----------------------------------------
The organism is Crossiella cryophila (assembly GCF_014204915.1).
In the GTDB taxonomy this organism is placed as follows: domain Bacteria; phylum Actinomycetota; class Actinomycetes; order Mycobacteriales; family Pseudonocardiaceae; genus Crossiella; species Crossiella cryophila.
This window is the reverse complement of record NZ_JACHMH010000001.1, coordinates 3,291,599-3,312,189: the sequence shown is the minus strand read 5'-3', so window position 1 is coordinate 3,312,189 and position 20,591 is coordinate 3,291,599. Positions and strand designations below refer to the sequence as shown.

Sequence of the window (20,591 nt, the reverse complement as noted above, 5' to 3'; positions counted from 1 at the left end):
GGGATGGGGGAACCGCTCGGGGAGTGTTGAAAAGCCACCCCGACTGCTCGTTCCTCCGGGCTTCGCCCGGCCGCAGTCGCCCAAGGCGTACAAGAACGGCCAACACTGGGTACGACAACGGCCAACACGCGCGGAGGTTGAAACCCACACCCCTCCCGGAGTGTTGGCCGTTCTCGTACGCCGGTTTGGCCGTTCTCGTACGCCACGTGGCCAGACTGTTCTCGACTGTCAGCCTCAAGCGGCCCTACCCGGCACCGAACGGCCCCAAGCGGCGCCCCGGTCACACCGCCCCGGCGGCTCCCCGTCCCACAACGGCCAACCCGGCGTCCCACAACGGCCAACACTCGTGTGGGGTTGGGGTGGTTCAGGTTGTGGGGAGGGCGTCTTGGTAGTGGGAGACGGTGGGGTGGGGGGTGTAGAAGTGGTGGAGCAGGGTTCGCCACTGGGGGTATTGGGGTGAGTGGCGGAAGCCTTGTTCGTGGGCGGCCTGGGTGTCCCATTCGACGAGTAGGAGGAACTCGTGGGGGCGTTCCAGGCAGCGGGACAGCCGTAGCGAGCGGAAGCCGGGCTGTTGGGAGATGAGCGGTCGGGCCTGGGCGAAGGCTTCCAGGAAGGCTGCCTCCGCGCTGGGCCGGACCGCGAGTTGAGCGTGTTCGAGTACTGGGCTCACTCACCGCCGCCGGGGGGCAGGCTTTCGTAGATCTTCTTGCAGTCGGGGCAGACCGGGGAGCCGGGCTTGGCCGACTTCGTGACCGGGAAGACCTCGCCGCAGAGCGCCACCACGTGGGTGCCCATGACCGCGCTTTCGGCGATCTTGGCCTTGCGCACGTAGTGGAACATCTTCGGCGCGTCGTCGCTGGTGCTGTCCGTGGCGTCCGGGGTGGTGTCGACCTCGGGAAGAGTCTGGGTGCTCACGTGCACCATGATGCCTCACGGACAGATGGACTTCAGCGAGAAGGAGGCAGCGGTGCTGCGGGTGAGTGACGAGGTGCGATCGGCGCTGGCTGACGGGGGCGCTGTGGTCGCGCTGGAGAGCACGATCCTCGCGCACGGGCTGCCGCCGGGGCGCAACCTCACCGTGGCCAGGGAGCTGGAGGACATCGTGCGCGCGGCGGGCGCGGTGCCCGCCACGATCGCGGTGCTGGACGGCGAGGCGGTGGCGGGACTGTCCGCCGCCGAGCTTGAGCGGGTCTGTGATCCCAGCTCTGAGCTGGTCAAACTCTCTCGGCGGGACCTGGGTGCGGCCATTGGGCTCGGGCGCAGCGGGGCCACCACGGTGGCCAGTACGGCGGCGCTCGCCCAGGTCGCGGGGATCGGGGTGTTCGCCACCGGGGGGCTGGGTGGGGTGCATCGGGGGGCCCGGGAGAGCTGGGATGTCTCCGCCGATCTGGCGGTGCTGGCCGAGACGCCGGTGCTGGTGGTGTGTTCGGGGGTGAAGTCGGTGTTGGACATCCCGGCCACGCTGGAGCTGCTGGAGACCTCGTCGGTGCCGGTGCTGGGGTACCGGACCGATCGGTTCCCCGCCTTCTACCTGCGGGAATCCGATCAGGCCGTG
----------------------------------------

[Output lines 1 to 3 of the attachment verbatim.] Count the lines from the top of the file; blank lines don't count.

The organism is Crossiella cryophila (assembly GCF_014204915.1).
In the GTDB taxonomy this organism is placed as follows: domain Bacteria; phylum Actinomycetota; class Actinomycetes; order Mycobacteriales; family Pseudonocardiaceae; genus Crossiella; species Crossiella cryophila.
This window is the reverse complement of record NZ_JACHMH010000001.1, coordinates 3,291,599-3,312,189: the sequence shown is the minus strand read 5'-3', so window position 1 is coordinate 3,312,189 and position 20,591 is coordinate 3,291,599. Positions and strand designations below refer to the sequence as shown.